The biggest demerit of this movie is the leftover characters from the Dream Warriors, who make minor appearances early on and are subsequently killed off. The character of Kristen, who was played by Patricia Arquette in Dream Warriors, is recast here. This is a tactic that drives me crazy in movies like this and Alien 3, characters go through hell and back to survive a traumatic event only to die quickly in the next movie, rendering the last movie pointless.
Fortunately the new character introduced to replace the old ones, named Alice, is one of the best in the series. She is able to gain strength of all the dead characters and becomes the titular”Dream Master”, being the only one who can defeat Freddy. The scene where she gets ready for her final battle by dressing up with items from each of her dead friends is vintage 80s cheese. While this isn’t the best in the series, it is still very entertaining and doesn’t go too far that it loses all sense of horror.
3 Claws out of 4
A Nightmare on Elm Street 5: The Dream Child (1989)
What makes this one stand out to me is that it retains the same main character from the last movie and is a true sequel to the last movie. This one is defniitley not a popular entry in the series among horror fans, but I actually enjoy this one more than most. It is mostly due to the gothic feel that director Stephen Hopkins provides to the series.
The premise of this one is actually interesting, involving Freddy using pregnant Alice’s baby’s dreams to kill more Elm Street teenagers. This movie is darker than the last one, but is countered by Freddy going even further in the comedy realm. I feel if they pulled Freddy back to Dream Warriors levels, this movie would be better regarded. Even with all that, this movie is imaginative and good to look at. I still like Alice as the lead character, and am glad that it doesn’t fall into the trap of killing her off after having her triumphant in the last movie.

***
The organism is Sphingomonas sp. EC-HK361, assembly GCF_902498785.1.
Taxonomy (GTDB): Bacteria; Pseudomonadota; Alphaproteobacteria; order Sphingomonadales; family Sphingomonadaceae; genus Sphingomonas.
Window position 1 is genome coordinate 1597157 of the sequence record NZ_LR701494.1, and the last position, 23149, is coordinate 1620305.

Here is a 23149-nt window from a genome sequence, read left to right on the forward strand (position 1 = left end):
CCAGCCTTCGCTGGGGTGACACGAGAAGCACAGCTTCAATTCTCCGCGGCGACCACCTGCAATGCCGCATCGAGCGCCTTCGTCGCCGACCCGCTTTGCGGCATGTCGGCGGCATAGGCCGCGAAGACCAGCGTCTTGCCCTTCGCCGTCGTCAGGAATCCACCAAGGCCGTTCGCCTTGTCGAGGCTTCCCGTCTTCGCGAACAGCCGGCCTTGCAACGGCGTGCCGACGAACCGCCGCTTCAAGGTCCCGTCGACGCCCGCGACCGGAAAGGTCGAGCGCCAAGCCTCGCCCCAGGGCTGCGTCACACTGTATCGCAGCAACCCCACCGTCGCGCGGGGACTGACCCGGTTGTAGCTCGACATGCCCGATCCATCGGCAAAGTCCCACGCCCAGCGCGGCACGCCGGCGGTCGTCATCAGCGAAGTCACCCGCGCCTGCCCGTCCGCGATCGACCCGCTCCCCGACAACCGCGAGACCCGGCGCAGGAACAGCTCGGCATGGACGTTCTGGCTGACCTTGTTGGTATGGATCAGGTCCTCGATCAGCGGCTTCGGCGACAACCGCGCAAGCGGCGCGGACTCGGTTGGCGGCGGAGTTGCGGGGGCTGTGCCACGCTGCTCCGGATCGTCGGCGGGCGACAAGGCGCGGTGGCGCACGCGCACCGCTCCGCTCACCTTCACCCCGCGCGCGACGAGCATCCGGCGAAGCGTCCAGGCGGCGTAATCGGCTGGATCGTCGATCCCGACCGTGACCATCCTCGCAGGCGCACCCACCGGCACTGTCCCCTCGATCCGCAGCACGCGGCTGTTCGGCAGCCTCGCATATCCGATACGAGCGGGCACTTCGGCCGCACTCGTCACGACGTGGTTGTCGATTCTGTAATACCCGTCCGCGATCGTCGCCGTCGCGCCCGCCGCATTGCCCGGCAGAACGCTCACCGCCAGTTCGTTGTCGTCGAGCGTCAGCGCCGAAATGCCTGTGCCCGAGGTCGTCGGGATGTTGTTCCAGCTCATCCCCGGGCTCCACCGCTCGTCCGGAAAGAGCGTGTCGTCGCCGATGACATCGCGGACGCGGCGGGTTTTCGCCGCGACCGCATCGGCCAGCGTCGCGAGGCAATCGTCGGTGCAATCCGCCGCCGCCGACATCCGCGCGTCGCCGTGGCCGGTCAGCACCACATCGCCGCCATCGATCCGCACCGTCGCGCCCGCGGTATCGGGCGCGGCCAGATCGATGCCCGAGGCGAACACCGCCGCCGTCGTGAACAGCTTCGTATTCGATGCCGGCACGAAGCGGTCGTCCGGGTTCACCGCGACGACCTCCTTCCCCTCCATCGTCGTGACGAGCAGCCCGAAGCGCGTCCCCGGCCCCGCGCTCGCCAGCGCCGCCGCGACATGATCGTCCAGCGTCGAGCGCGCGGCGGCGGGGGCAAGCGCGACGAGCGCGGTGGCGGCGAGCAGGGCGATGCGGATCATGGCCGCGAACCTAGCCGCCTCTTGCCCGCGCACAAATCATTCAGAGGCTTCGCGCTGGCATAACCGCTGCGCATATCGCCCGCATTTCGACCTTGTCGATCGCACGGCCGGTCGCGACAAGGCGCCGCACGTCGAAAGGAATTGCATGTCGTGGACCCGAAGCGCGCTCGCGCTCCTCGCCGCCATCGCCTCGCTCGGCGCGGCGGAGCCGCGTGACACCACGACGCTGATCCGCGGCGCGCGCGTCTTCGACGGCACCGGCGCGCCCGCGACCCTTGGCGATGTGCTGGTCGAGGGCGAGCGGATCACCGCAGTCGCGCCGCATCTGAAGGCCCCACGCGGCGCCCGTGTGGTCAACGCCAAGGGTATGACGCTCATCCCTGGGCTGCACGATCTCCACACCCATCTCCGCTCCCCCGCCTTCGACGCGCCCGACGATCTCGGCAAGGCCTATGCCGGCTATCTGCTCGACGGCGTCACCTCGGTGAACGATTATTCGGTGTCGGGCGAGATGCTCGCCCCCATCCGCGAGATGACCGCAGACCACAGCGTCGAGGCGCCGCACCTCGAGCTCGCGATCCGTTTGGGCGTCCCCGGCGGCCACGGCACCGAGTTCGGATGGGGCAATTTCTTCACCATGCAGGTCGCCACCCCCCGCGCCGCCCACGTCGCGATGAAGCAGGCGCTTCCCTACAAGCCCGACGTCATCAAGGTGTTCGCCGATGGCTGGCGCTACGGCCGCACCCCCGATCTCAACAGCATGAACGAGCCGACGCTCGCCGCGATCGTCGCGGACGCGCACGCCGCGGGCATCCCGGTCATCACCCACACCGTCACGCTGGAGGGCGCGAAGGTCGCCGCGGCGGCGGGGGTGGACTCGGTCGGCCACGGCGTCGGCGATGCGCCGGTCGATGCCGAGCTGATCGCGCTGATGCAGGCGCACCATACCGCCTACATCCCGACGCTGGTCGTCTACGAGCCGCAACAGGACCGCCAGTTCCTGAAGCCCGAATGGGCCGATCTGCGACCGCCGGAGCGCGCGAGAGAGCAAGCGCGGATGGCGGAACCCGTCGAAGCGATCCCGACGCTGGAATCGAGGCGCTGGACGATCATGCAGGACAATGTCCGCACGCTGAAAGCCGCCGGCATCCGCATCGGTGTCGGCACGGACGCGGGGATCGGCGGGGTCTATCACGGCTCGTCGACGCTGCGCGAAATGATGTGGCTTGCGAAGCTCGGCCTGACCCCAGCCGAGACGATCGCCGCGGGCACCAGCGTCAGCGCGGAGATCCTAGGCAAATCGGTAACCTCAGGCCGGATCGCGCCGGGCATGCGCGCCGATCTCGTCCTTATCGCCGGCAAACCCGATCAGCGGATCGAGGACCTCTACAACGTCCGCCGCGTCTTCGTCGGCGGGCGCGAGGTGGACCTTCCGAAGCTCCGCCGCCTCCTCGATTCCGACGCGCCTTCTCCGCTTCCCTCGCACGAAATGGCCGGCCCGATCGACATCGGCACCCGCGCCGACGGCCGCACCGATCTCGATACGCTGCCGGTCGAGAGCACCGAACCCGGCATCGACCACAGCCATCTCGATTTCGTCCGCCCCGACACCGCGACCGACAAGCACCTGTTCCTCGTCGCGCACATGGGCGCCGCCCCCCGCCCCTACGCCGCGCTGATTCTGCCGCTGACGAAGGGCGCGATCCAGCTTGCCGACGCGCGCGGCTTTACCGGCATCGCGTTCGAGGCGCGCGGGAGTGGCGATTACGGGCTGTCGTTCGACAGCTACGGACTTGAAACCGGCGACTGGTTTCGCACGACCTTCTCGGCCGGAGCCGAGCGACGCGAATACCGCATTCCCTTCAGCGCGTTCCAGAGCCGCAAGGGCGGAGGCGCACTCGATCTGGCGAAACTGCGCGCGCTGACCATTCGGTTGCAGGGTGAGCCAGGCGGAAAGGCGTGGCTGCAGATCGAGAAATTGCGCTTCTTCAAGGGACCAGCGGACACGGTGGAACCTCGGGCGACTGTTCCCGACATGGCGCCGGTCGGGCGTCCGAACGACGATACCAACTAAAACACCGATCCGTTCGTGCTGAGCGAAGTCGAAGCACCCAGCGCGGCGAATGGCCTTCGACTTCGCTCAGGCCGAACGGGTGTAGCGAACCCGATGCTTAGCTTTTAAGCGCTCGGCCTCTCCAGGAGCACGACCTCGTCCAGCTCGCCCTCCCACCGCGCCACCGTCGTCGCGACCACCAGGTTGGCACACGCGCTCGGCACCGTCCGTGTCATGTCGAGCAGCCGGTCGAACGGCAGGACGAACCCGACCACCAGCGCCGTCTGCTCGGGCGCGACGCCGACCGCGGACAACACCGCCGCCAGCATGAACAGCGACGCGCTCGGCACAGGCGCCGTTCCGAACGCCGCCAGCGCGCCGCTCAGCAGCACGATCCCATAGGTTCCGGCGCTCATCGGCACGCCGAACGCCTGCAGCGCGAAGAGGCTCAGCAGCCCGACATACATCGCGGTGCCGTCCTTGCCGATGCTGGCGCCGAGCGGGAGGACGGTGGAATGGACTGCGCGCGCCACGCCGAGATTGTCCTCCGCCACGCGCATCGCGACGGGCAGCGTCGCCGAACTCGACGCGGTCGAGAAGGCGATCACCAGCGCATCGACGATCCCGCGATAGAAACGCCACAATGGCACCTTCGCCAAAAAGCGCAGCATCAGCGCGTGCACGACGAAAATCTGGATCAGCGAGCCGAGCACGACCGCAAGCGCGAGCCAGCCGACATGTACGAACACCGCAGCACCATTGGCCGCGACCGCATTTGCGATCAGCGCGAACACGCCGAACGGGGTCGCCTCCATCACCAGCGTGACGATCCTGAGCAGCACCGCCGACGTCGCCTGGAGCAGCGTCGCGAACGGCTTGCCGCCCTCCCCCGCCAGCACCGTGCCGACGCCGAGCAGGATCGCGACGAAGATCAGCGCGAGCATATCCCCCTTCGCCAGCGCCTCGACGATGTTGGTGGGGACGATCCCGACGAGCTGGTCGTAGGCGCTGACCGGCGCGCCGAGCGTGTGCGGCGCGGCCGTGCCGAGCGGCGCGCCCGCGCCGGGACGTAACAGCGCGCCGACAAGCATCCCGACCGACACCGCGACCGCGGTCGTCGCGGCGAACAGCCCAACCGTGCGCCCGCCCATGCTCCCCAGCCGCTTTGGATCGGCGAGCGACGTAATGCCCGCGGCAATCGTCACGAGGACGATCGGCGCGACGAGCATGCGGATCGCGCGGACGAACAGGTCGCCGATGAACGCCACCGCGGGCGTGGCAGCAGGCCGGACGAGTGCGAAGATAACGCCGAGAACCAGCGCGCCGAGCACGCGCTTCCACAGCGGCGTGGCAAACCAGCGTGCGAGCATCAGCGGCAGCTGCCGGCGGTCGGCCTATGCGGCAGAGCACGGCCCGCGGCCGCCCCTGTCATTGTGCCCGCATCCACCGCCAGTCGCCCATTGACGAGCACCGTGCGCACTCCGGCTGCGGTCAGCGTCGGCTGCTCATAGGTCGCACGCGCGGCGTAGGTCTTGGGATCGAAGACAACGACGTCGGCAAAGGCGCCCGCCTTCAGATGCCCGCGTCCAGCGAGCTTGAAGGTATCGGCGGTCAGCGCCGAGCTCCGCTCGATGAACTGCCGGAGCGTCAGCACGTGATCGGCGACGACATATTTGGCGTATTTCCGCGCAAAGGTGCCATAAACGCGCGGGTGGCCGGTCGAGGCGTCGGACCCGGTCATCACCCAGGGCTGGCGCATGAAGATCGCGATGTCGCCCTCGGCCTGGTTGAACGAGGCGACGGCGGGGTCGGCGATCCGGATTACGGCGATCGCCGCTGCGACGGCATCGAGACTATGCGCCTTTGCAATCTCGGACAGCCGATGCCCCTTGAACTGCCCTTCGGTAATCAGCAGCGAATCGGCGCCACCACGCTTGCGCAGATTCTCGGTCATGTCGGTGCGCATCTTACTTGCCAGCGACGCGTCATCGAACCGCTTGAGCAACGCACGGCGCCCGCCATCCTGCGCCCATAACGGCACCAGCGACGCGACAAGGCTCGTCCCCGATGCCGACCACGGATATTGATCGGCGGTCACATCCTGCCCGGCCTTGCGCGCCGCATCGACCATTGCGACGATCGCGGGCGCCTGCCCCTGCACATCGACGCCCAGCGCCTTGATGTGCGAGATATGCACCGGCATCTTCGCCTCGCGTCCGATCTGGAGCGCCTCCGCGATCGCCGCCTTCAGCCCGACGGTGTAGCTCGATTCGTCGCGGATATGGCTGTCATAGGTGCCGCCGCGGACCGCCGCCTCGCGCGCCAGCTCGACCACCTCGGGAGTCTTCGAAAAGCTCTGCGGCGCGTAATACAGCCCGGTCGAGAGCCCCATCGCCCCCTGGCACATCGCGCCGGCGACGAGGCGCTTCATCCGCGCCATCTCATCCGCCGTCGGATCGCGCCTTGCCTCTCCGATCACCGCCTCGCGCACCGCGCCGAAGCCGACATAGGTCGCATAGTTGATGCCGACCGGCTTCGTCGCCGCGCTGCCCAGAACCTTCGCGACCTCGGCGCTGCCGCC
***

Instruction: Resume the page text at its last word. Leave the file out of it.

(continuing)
3 Claws out of 4
Freddy’s Dead: The Final Nightmare (1991)
I’ll get this out of the way first, this is by far the worst Elm Street movie. I can find virtually nothing to recommend about this movie. It falls into the worst instincts of the series and pretty much goes into full comedy. I cannot recall one instance of something actually being scary. Actually, I can’t recall a single attempt at eliciting anything other than annoyance at what this promising series has become.
Along with its counterpart in the other major slasher series of the time, Jason Goes To Hell, this movie set its sights on ending the series once and for all. Like Jason Goes To Hell, this means the movie falls into the trap of trying to explain things that shouldn’t need to be explained. Was anyone wanting to know how Freddy got his powers? Was there anything to be gained from this? Not really, but by the time we go through useless flashbacks near the ending of this movie we pretty much get the answers, and none of it is satisfying in any way.